When is the time to confront the elephant in the room ?

Our action to negate or slow global warming is clearly not going fast enough. I don't point the finger at the UK exclusively, we are far from the worst offenders, however in general, are we doing enough ?

Looking at Agriculture alone, currently social media is full of pictures of tractors, mowers, tedders, choppers, trailers, balers etc, etc as we take advantage of this glorious weather, and literally make hay/silage while the sun shines, in general great to see, as we all know what a struggle it is sometimes when mother nature plays games.

Then you see a wonderful new 150+hp tractor tedding, which of course begs the question about the viability and economics of such a misfit between power and power consumption.

Then look at the total hp/ton of hay or silage made, and looking deeper into the fuel/energy required per ton and ask the question, what is the average ?

A SP forage harvester weighs in at about 12.5 tons, so the engine has to lug that, as well as power the whole unit, similar to a combine. We then have multiple tractors and trailers, a loader / buckrake & tractor, this is after mowing, tedding, rowing etc.

So, once the sheet is on, or the grain store closed and the job completed, does anyone have a benchmark for how many galls of diesel/fuel per ton has been consumed, and what the CO2 emissions for silaging, hay making, or harvesting is ?

It is only a matter of time until fingers start to point, and these questions are asked, and without a benchmark, how do we improve our performance ?
 

DrWazzock

Member
Arable Farmer
Location
Lincolnshire
I can see why folk use bigger machinery. They have a lot to do with fewer staff but we still use an MF135 for most haymaking operations. The lightness and small scale are a joy to be honest. If you are in it for the personal experience and to tread lightly then small scale is the way to go. Just don’t expect a skiing holiday or a new Range Rover. I do like lightweight small scale farming. I really want to change my combine for a lighter smaller one. As a Jd1085 it’s a weighty beast. As steel doesn’t get stronger with size, you need more of it to make a bigger machine so weight problems increase disproportionately to horsepower and draft. I’d go back to 12m tramlines as well. Go lighter, go faster 👍
 

ewald

Member
Arable Farmer
Location
Mid-Lincs
I have a certain fondness for turning hay on a 135, although you do tend to forget the wet years, but where are the people going to come from? Social media is full of increasingly desperate adverts for harvest staff and we have just been told that our local co-op grain store is struggling to find weekend lorry drivers - tip of the staff shortage iceberg
 

delilah

Member
Our action to negate or slow global warming is clearly not going fast enough. I don't point the finger at the UK exclusively, we are far from the worst offenders, however in general, are we doing enough ?

Looking at Agriculture alone, currently social media is full of pictures of tractors, mowers, tedders, choppers, trailers, balers etc, etc as we take advantage of this glorious weather, and literally make hay/silage while the sun shines, in general great to see, as we all know what a struggle it is sometimes when mother nature plays games.

Then you see a wonderful new 150+hp tractor tedding, which of course begs the question about the viability and economics of such a misfit between power and power consumption.

Then look at the total hp/ton of hay or silage made, and looking deeper into the fuel/energy required per ton and ask the question, what is the average ?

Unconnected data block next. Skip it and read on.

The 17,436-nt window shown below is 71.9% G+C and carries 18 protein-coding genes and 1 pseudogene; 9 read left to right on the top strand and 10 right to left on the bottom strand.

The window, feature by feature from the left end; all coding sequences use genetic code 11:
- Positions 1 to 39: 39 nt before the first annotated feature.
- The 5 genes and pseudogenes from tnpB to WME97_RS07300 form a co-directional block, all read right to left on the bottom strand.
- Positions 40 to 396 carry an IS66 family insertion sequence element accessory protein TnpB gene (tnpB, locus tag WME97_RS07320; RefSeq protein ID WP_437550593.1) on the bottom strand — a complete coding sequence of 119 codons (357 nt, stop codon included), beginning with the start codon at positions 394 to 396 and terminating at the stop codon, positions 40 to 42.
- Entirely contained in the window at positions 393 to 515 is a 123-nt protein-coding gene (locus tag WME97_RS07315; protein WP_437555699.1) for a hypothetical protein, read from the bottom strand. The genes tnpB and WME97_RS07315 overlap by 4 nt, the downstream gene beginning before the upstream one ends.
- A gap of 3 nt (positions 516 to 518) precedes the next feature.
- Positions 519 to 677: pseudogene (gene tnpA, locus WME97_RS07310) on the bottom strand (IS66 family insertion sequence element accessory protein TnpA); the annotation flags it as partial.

A SP forage harvester weighs in at about 12.5 tons, so the engine has to lug that, as well as power the whole unit, similar to a combine. We then have multiple tractors and trailers, a loader / buckrake & tractor, this is after mowing, tedding, rowing etc.

So, once the sheet is on, or the grain store closed and the job completed, does anyone have a benchmark for how many galls of diesel/fuel per ton has been consumed, and what the CO2 emissions for silaging, hay making, or harvesting is ?

It is only a matter of time until fingers start to point, and these questions are asked, and without a benchmark, how do we improve our performance ?

What a complete and utter load of bollox. There is nothing wrong our side of the farm gate.
1863. The year that manmade co2 emissions first overtook background natural emissions.
What has changed since 1863 ?
Farming ? Not really, its just cows chomping on grass and farmers growing crops.
The food chain ? Damn right. Hauling identical loaves of bread in opposite directions on motorways, refrigerators and lights running 24/7 in supermarkets, planning policies that force people to climb into a car to get so much as a pint of milk, landfill sites overflowing with packaging waste.
What is it with all this hand-wringing over farmings impact on the environment ? Grow some and start to tell the truth of it, it's the rest of the food chain needs to get its act together.
 
Our action to negate or slow global warming is clearly not going fast enough. I don't point the finger at the UK exclusively, we are far from the worst offenders, however in general, are we doing enough ?

Looking at Agriculture alone, currently social media is full of pictures of tractors, mowers, tedders, choppers, trailers, balers etc, etc as we take advantage of this glorious weather, and literally make hay/silage while the sun shines, in general great to see, as we all know what a struggle it is sometimes when mother nature plays games.

Then you see a wonderful new 150+hp tractor tedding, which of course begs the question about the viability and economics of such a misfit between power and power consumption.

Then look at the total hp/ton of hay or silage made, and looking deeper into the fuel/energy required per ton and ask the question, what is the average ?

A SP forage harvester weighs in at about 12.5 tons, so the engine has to lug that, as well as power the whole unit, similar to a combine. We then have multiple tractors and trailers, a loader / buckrake & tractor, this is after mowing, tedding, rowing etc.

So, once the sheet is on, or the grain store closed and the job completed, does anyone have a benchmark for how many galls of diesel/fuel per ton has been consumed, and what the CO2 emissions for silaging, hay making, or harvesting is ?

It is only a matter of time until fingers start to point, and these questions are asked, and without a benchmark, how do we improve our performance ?
I read once that a forage wagon is far more fuel efficient at making silage, far better than a self propelled. So maybe if diesel goes up in price, we will have more forage wagons. I wonder about the oil used to make wrap, bales are great for the odd field, but using bales as the way to conserve feed for the whole farm?